1. Find problems early
Every two or three years, have your house examined by a certified home inspector (see ashi.org or nahi.org), says Steve Berges, a builder and author of 101 Cost-Effective Ways to Increase the Value of Your Home. This person inspects the roof and basement for leaks and structural damage, checks the foundation for termites and moisture, and tests heating, air conditioning, plumbing and electrical systems. An inspection costs about $400, but could save you thousands later.
2. Upgrade regularly
Replace your roof about every 15 years (depending on type), paint the exterior every 5 years and review the gutter system every 6 months. “Tighten the screws connecting the gutters to the fascia board against the house and examine the boards for cracks and rot,” Berges recommends.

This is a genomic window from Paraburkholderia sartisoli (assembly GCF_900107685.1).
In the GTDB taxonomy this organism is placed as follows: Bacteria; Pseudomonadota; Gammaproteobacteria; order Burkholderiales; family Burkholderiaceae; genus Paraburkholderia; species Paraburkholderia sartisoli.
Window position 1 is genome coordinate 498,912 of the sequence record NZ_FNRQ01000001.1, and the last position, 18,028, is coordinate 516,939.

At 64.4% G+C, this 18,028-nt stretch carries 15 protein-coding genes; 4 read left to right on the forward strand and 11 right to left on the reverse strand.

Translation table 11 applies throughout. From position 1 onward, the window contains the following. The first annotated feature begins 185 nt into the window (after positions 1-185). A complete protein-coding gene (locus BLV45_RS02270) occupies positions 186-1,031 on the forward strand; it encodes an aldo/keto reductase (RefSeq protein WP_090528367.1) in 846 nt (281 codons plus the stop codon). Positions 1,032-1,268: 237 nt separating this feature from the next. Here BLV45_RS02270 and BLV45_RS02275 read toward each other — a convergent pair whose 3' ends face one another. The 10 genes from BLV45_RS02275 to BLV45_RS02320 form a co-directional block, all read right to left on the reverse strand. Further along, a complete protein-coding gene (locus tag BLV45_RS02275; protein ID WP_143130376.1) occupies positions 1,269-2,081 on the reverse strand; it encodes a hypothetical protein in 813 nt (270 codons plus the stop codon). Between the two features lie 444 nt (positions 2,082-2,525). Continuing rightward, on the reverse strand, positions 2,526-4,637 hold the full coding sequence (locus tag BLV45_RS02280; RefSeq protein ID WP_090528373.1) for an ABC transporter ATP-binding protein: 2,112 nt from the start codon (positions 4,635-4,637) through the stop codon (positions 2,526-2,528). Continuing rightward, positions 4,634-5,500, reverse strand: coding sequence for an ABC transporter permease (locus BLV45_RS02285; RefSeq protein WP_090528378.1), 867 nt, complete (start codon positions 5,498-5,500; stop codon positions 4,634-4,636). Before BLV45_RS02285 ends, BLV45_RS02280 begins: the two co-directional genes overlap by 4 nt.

3. Watch for water
Moisture usually enters a home through cracks in the roof and foundation. “During a heavy rain, go in your attic with a flashlight to check for leaks,” Berges says. If the basement is wet, the first step is hiring a certified waterproofing specialist (nawsrc.org) to seal the cracks.
4. Change the scenery
Cut back shrubs that touch the house. They trap moisture and let bugs inside. Consider hiring a certified arborist (try www.isa-arbor.com) for tree pruning. Doing it yourself could weaken trees, increasing the risk that limbs will fall on your roof during a storm.